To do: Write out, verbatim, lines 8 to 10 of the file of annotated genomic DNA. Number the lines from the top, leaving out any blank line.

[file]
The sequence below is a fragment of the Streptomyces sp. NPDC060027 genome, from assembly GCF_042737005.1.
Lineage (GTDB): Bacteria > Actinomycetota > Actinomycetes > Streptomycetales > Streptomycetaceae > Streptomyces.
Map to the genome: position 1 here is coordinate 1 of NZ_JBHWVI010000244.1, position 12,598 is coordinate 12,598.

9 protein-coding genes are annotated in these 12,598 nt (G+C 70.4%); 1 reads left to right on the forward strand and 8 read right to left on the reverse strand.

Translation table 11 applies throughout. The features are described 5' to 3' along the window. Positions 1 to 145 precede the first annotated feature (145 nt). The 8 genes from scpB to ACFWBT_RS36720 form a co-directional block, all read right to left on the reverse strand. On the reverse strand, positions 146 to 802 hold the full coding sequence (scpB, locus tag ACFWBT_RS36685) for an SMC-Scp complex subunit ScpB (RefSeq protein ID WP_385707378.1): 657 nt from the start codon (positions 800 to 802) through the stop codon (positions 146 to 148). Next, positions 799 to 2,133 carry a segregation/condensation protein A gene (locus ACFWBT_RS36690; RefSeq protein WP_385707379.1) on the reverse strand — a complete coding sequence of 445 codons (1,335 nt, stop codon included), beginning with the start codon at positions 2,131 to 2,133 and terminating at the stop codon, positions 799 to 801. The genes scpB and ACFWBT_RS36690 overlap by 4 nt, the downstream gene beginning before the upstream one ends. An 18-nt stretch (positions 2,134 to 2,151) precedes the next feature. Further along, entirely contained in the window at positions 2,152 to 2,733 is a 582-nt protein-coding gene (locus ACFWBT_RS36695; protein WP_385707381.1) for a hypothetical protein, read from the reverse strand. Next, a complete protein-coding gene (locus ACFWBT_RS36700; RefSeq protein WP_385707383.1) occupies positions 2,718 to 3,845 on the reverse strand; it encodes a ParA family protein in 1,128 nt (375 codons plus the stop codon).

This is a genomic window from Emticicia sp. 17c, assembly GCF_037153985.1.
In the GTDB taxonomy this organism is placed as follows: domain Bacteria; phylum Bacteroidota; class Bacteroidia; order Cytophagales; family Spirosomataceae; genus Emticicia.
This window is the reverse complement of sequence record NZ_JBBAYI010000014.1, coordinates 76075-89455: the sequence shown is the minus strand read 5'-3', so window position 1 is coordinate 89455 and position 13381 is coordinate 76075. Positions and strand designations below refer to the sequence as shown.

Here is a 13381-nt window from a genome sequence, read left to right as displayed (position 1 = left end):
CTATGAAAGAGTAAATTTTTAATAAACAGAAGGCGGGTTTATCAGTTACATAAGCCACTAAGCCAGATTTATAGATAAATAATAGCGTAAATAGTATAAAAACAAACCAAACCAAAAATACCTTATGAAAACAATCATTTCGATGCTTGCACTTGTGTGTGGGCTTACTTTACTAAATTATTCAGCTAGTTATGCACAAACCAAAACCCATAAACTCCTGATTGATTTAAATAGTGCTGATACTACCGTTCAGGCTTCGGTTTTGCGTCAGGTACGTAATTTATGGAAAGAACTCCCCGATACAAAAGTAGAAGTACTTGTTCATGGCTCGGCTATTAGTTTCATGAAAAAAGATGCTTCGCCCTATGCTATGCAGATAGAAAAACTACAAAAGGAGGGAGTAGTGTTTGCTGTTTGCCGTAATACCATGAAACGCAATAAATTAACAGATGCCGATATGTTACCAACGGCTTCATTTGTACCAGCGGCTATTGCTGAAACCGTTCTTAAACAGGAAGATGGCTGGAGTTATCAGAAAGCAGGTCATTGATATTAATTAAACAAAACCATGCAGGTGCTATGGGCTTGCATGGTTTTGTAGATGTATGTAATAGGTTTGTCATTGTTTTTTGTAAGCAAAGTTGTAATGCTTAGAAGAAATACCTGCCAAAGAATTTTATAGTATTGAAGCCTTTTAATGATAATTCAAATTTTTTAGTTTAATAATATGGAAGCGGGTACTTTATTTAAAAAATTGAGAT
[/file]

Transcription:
This window is the reverse complement of sequence record NZ_JBBAYI010000014.1, coordinates 76075-89455: the sequence shown is the minus strand read 5'-3', so window position 1 is coordinate 89455 and position 13381 is coordinate 76075. Positions and strand designations below refer to the sequence as shown.

Here is a 13381-nt window from a genome sequence, read left to right as displayed (position 1 = left end):
CTATGAAAGAGTAAATTTTTAATAAACAGAAGGCGGGTTTATCAGTTACATAAGCCACTAAGCCAGATTTATAGATAAATAATAGCGTAAATAGTATAAAAACAAACCAAACCAAAAATACCTTATGAAAACAATCATTTCGATGCTTGCACTTGTGTGTGGGCTTACTTTACTAAATTATTCAGCTAGTTATGCACAAACCAAAACCCATAAACTCCTGATTGATTTAAATAGTGCTGATACTACCGTTCAGGCTTCGGTTTTGCGTCAGGTACGTAATTTATGGAAAGAACTCCCCGATACAAAAGTAGAAGTACTTGTTCATGGCTCGGCTATTAGTTTCATGAAAAAAGATGCTTCGCCCTATGCTATGCAGATAGAAAAACTACAAAAGGAGGGAGTAGTGTTTGCTGTTTGCCGTAATACCATGAAACGCAATAAATTAACAGATGCCGATATGTTACCAACGGCTTCATTTGTACCAGCGGCTATTGCTGAAACCGTTCTTAAACAGGAAGATGGCTGGAGTTATCAGAAAGCAGGTCATTGATATTAATTAAACAAAACCATGCAGGTGCTATGGGCTTGCATGGTTTTGTAGATGTATGTAATAGGTTTGTCATTGTTTTTTGTAAGCAAAGTTGTAATGCTTAGAAGAAATACCTGCCAAAGAATTTTATAGTATTGAAGCCTTTTAATGATAATTCAAATTTTTTAGTTTAATAATATGGAAGCGGGTACTTTATTTAAAAAATTGAGAT